While the lines defining whether Senna was the greatest F1 driver are blurred by many parameters none-the-least different eras, the Brazilian’s death at Imola on May 1, 1994, has left a massive legacy in the sport.
Many remember what they were doing, who they were with and where they were during that black weekend that was the San Marino Grand Prix.
The loss rocked motor racing to the core and touched people who would otherwise give scant regard to the sport.
Right from his debut year in F1, Senna announced his arrival as an immense talent.
There were numerous defining moments during the stunning grand prix career of Senna highlighted by his three world championships in 1988, 1990 and 1991.
Other memorable moments included his explosive drive during the wet at Monaco in his maiden F1 season in 1984 when he was catching Alain Prost hand-over-fist before the race was stopped.
There was his epic qualifying lap in the first Adelaide GP in 1985 when he put his Renault-powered Lotus on pole by .7s over the more fancied Williams-Hondas of Nigel Mansell and Keke Rosberg.
His talent was finally validated in 1986 when he mastered the wet conditions to win his maiden GP at Estoril in 1986.
Then there was his charging come-from-behind victory in the 1988 Japanese GP which supplied him with his first world Championship on his way to a then record of eight wins in the season.
Of the 65 pole positions Senna established, many were memorable including the ‘outer body’ experience he claimed to have while clinching the fastest time in qualifying for the 1988 Monaco GP by a whopping 1.4s.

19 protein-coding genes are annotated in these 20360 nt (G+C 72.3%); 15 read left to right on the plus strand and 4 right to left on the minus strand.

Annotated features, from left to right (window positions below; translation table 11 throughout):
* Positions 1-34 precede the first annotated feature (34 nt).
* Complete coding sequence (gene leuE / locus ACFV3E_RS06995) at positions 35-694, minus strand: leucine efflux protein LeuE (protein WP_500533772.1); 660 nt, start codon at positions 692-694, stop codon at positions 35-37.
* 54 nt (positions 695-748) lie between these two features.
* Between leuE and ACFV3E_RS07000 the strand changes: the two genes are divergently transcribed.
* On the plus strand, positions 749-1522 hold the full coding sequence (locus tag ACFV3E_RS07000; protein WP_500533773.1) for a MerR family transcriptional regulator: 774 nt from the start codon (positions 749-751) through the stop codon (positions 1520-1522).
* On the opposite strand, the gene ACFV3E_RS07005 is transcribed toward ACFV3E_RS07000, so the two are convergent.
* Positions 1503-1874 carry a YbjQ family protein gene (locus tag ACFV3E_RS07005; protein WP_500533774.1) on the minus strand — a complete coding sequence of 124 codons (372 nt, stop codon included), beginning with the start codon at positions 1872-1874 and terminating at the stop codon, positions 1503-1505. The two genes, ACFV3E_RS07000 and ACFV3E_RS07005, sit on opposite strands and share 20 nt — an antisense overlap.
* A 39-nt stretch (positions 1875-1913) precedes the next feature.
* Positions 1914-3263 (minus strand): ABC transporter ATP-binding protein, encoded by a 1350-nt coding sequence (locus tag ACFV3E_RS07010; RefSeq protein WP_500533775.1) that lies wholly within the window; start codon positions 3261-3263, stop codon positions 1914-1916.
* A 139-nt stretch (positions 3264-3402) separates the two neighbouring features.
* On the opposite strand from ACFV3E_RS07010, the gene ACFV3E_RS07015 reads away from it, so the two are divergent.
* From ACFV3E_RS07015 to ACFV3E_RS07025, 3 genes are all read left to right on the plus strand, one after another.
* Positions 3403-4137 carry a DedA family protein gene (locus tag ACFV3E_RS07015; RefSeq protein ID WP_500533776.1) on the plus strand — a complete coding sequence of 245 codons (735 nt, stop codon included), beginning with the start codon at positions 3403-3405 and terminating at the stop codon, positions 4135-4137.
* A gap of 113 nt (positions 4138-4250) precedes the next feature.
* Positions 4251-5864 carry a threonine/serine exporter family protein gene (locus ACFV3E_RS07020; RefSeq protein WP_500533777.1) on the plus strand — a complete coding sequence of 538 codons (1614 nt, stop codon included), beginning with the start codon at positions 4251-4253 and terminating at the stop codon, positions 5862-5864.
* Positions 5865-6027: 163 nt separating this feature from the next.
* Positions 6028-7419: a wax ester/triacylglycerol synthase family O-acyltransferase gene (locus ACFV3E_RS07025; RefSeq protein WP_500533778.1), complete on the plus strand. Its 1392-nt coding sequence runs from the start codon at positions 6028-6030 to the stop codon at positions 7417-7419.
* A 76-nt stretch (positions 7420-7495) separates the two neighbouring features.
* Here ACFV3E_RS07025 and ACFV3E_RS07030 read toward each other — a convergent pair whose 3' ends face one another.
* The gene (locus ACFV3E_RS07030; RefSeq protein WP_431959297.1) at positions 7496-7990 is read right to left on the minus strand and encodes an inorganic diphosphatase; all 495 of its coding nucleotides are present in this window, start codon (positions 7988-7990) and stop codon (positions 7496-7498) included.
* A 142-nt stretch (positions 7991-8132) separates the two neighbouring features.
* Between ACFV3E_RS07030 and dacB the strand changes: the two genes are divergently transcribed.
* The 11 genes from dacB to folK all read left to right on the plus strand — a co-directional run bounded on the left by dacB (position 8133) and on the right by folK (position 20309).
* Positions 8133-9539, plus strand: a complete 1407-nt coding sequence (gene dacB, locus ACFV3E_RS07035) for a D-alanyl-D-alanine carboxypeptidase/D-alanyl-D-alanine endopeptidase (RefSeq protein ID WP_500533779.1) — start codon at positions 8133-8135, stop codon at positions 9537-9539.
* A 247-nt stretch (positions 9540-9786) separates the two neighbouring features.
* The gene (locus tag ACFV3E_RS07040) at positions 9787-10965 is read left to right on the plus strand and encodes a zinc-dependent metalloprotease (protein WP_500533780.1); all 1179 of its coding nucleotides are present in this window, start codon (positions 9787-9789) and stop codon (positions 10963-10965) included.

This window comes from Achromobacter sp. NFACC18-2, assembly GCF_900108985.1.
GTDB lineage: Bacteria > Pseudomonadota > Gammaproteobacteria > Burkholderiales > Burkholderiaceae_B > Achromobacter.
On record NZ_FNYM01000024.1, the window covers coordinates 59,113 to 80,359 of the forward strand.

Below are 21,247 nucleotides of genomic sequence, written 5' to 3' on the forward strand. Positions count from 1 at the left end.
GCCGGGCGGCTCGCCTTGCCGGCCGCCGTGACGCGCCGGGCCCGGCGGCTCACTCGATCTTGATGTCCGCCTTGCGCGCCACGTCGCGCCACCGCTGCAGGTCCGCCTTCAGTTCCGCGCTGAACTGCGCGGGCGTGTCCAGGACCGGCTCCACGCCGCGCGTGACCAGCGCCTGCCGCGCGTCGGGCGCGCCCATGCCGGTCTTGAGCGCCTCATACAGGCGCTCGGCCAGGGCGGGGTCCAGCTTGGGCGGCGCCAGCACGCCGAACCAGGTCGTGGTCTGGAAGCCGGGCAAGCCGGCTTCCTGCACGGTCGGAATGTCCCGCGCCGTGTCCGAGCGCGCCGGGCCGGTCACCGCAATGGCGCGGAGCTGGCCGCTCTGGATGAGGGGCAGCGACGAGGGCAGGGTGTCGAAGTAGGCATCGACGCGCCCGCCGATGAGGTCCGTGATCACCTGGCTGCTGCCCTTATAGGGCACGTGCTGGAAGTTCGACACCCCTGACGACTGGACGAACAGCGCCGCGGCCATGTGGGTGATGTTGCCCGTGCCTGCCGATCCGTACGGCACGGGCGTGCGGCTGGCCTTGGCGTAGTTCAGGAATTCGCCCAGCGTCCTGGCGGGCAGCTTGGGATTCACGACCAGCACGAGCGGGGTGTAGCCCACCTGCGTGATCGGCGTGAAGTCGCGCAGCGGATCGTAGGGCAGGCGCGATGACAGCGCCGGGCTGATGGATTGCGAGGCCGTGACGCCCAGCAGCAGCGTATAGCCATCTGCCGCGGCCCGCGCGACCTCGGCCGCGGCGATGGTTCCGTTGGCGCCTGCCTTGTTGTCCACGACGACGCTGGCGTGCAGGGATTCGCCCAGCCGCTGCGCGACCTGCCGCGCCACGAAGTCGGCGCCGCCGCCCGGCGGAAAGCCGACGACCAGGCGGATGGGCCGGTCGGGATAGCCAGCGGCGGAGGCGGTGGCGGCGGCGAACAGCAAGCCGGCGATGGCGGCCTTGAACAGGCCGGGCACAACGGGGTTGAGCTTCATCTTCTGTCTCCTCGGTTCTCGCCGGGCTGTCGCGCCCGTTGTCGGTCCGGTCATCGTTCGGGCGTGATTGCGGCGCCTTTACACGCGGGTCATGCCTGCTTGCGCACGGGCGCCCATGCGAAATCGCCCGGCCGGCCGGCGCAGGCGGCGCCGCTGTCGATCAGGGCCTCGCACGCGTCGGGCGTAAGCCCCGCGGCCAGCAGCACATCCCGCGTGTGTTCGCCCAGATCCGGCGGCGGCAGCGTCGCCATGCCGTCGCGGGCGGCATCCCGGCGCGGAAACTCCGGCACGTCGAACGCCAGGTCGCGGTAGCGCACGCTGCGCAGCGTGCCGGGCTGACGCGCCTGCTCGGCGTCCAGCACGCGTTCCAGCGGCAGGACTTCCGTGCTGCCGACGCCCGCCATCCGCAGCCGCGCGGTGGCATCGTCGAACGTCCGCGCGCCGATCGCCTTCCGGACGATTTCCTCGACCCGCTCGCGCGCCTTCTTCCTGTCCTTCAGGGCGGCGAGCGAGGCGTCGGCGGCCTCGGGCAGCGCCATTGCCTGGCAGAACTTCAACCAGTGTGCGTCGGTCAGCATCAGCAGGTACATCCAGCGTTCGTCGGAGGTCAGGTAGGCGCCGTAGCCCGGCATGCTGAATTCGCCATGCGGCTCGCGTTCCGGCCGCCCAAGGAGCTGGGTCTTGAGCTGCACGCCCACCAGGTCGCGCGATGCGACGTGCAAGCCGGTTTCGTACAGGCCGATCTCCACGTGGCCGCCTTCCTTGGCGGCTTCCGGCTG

He would later crash at Portier on lap 65, losing concentration while having the race at his mercy.
That failure broke what would have been seven consecutive Monaco wins from 1987 to 1993.
There was the memorable win in the Brazilian GP in 1991 when Senna found himself under immense pressure from Nigel Mansell’s Williams.
Eventually having lost the use of third, fourth and fifth gear Senna would soldier in with the gearbox stuck in sixth and would have to be physically helped from his car after spending all of his energy to overcome tremendous adversity.
In 1993 he was responsible for the one of the finest grand prix triumphs in history when he displayed his sublime wizardry in the wet to pass up to five cars on the first lap on his way to victory in the European GP at Donington.
The same year would see his final triumph on the streets of Adelaide when he dominated the race from pole position.
Senna’s career was rich with many memorable performances. Have your say below.